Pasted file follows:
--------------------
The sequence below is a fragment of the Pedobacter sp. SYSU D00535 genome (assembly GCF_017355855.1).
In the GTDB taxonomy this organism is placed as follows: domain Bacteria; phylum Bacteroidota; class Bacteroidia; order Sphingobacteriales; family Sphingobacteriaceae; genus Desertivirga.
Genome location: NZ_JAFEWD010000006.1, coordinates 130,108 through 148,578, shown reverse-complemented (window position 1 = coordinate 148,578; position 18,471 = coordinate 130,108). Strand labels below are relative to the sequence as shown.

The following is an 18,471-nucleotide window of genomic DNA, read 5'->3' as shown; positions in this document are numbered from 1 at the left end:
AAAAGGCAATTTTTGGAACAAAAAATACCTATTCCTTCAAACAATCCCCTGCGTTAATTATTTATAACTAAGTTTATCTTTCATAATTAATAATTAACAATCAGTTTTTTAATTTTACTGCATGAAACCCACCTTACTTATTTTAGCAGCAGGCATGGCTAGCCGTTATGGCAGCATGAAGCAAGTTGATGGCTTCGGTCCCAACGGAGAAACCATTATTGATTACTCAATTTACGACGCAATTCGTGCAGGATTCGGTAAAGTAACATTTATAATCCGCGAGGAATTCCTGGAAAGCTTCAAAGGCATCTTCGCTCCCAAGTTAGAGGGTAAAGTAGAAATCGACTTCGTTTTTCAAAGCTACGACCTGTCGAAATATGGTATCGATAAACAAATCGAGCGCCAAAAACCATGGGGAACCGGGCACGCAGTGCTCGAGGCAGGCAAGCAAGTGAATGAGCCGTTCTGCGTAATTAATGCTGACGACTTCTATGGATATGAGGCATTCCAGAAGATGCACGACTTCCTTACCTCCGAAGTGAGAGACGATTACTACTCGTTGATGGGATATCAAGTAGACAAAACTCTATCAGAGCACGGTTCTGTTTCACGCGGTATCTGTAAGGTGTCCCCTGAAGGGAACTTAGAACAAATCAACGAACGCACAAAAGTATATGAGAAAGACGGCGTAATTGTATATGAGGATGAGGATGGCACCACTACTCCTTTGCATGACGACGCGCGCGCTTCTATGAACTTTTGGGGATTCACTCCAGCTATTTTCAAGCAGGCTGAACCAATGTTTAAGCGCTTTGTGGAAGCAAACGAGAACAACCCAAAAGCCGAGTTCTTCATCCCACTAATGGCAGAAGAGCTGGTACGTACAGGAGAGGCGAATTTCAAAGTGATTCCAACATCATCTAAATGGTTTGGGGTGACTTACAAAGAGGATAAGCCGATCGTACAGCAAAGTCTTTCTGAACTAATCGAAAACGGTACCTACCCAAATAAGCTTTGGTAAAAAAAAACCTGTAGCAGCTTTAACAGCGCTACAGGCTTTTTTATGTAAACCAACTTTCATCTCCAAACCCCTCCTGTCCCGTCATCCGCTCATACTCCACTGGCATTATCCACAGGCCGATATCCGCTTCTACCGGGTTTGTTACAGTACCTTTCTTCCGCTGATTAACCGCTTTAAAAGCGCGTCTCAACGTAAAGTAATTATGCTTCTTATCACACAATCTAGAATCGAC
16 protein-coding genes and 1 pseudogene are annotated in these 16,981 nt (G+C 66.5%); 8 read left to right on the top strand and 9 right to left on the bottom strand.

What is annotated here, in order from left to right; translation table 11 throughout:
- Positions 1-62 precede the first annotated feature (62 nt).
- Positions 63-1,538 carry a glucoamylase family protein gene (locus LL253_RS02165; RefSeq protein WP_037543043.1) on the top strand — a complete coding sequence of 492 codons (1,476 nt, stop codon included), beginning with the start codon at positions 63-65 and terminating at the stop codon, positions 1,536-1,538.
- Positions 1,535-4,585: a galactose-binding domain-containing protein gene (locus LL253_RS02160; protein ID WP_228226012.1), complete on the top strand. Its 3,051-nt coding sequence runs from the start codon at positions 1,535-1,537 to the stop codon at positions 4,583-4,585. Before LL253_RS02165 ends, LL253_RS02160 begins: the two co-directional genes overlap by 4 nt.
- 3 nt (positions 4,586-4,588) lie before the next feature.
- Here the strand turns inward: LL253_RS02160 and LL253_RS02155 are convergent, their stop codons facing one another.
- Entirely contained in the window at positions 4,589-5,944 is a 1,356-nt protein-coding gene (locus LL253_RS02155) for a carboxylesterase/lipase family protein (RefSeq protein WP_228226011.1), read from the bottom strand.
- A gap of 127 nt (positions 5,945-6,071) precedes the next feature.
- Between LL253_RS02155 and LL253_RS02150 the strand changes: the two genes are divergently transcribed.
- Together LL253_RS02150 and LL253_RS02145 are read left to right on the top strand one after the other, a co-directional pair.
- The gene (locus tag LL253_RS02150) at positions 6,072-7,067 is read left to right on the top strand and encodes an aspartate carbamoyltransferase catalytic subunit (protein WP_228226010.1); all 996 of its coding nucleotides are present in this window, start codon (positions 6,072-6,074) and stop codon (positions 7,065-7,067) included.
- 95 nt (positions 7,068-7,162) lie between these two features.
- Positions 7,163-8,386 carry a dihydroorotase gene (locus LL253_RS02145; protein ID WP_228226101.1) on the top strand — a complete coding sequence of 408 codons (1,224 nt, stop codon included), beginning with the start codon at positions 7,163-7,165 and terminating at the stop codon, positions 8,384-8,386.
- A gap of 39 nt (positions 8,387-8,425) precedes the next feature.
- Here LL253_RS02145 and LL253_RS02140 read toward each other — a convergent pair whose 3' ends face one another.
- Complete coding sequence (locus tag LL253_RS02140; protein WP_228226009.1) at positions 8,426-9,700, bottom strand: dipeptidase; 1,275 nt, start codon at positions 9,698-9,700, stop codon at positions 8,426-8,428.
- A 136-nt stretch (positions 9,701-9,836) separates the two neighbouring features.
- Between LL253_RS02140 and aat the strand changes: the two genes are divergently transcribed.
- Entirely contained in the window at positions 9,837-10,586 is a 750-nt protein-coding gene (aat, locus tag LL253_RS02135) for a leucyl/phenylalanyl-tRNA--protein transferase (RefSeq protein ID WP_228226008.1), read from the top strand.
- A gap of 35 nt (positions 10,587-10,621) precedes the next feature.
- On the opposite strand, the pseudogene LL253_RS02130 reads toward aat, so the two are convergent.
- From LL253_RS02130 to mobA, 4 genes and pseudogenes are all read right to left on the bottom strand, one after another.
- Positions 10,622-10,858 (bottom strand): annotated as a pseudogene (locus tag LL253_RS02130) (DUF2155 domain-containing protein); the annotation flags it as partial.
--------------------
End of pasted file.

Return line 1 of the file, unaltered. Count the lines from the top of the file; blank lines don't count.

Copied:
The sequence below is a fragment of the Pedobacter sp. SYSU D00535 genome (assembly GCF_017355855.1).